In his interview with Sports Gazette, Luke Groves reflects on a difficult year of injuries, the huge leap from amateur to pro, and his passion for boxing.
Not only did Luke Groves start his golf career late at 16, but the reason why he got into the sport was unorthodox as well.
“It was 100% stubbornness. When I first started out, I couldn’t hit the ball and that really got to me, because it was the only sport I wasn’t good at. Cricket, badminton and tennis I picked up really quick but for some reason, I couldn’t hit that stupid white ball,” he laughs.
His dad would often play with his friends and ask him to tag along, which he admittedly was not a fan of in the beginning.
“As much as I hated it at the start, I started getting better and better. So, I kept going back to the driving ranges with my friends, practicing and having fun. Then I saw the results and progress, and it just took over from there,” he added.
Groves was enjoying his second season of professional golf last year, when a ruptured appendix left him sidelined for five months.
“Before it happened, I felt invincible and that nothing could touch me, so this experience was a big eye opener for me. I still have rehab but everything is on the right track now, and I just started competing again,” he said.
His ultimate target is to get through the European Tour score in September, but still wary of his injury, his more immediate goal is to have at least one win in the Alps Tour.
He explained: “I just need to make sure I’m playing at the right time and take the opportunities as they come. I’m playing loads of events but there are certain events that are life changing, so I need to make sure I peak at the right time.”
“With golf, you can play badly for half a year but if you play well in one tournament it can change your life,” he continued. “For some reason, I seem to play better from July and onwards, I don’t know why or if it’s a mental thing but I need to take advantage of that.”
But golf is not the only sport on his mind. The now 25-year-old has been boxing since he was nine and considers it one of his biggest passions.
“I’ve always loved it. I’m actually fighting a charity match on the 18th of August,” Groves said.
He does not believe in idols but when talking about life influences, one name did pop up.
“It pains me to say it because I know him really well, but it would be Anthony Joshua,” he laughs.
He’s a childhood friend and I’ve known him through boxing at my dad’s gym [in Watford]. The way he’s built and the way he is with people… He’s definitely an idol of a sportsman.”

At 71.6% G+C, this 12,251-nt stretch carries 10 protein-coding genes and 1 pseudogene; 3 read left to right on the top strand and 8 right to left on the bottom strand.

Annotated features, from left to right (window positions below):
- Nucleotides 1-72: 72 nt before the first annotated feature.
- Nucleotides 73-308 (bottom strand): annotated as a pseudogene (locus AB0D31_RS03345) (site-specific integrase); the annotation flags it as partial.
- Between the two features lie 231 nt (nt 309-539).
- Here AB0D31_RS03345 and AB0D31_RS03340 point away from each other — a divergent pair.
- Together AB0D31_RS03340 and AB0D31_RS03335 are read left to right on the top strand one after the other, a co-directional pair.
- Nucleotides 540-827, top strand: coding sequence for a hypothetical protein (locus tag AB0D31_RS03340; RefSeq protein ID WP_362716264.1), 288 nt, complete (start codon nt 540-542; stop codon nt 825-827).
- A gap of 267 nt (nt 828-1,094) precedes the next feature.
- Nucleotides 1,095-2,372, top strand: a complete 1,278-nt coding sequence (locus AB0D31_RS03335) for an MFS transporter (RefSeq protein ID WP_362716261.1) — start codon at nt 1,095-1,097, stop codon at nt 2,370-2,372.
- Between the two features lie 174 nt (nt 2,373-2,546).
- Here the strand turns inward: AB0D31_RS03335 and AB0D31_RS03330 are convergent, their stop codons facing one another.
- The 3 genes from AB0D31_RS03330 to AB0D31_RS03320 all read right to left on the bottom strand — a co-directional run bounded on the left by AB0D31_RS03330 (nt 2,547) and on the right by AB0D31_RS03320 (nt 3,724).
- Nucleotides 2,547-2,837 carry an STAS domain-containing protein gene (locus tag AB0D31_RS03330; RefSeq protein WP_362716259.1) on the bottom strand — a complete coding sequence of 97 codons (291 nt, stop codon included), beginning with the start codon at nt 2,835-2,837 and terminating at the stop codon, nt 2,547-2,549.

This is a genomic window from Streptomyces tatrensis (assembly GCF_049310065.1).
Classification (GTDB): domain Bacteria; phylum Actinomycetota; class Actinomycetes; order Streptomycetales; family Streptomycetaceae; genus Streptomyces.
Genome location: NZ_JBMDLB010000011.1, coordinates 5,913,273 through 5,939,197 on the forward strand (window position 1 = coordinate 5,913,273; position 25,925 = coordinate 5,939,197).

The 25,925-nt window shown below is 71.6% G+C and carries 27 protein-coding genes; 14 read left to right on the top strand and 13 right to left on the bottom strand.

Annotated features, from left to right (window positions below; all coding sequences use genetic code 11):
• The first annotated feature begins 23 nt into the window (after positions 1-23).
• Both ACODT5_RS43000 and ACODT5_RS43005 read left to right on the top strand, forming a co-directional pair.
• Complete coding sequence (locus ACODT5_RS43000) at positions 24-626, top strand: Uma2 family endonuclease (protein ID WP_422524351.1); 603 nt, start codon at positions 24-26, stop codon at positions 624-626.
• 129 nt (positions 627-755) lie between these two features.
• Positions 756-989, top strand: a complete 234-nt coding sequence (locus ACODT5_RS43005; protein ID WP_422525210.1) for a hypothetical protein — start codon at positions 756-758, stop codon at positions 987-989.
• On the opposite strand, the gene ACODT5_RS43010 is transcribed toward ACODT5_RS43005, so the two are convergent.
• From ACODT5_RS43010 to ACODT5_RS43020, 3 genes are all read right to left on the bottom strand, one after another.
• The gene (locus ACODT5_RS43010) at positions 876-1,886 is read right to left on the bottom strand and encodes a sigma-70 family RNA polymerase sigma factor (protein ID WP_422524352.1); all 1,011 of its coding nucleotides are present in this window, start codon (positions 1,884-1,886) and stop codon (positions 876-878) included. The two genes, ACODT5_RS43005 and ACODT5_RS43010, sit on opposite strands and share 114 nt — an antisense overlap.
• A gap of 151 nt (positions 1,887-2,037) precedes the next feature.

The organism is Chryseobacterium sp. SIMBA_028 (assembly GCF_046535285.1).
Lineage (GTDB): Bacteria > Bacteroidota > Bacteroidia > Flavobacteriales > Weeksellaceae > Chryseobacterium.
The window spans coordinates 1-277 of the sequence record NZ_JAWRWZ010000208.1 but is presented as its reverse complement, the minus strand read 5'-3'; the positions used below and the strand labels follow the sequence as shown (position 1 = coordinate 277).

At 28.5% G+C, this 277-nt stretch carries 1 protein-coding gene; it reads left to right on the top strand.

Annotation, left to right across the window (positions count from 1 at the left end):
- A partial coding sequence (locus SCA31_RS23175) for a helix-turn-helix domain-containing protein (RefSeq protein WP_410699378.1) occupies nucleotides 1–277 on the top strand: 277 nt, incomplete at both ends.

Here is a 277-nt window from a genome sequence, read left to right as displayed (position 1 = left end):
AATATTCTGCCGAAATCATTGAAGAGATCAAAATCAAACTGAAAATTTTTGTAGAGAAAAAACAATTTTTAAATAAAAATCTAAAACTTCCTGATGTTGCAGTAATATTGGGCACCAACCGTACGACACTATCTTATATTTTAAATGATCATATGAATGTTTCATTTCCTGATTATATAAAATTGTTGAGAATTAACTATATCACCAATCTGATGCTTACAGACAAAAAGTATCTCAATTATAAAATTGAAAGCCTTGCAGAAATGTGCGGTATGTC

The best moment in Groves’ career was winning his debut event, but perhaps it was not the best thing that could happen to him.
“I turned up as an amateur at the Buckinghamshire just hoping to turn pro. My aim was to finish in the money spots because that’s how you lose your amateur status. Next thing I know, I’ve only gone and won the whole tournament!
“I think in a way, it was probably the worst thing that could happen to me, because I thought “oh here we go this is easy,” he said.
Groves quickly realised that golf was anything but easy. In his opinion, it is the toughest sport in the world.
“It’s definitely a more mental thing than physical. What frustrates me with golf is everyone plays different at different times, one day you can be amazing at it but the next day you have no idea what’s going on. It’s so inconsistent,” he explained.
Due to his large social media following, young golfers often message him asking questions about pro golf. The 25-year-old considers it his duty to give them a realistic answer.
“I always mention the travelling, how you share rooms and miss flights. You’re missing cuts, which means you’re not making it to the weekend and you won’t get paid. I think it’s healthy for the younger people starting up to see what it’s like behind the doors.
“If you’re a high amateur and you turn pro, you start at the bottom again. You have to mentally prepare yourself to build your way back up. And golf throws a lot of negatives at you before it throws positives,” he said.
Groves tells the story of how once his flight was cancelled from Milan to Heathrow. He was told he couldn’t fly home before Tuesday morning, but when he asked what he was supposed to do for two days, they told him to sleep in the airport.
“I obviously didn’t listen, and instead flew to Brussels to get on a connecting flight. It took me about 17 hours to get home.
“This is what people don’t see. They only see me lifting the trophy or getting the check, or the fancy Instagram posts, which are great, but don’t tell the whole story,” he said.
feature image credit: @lukegroves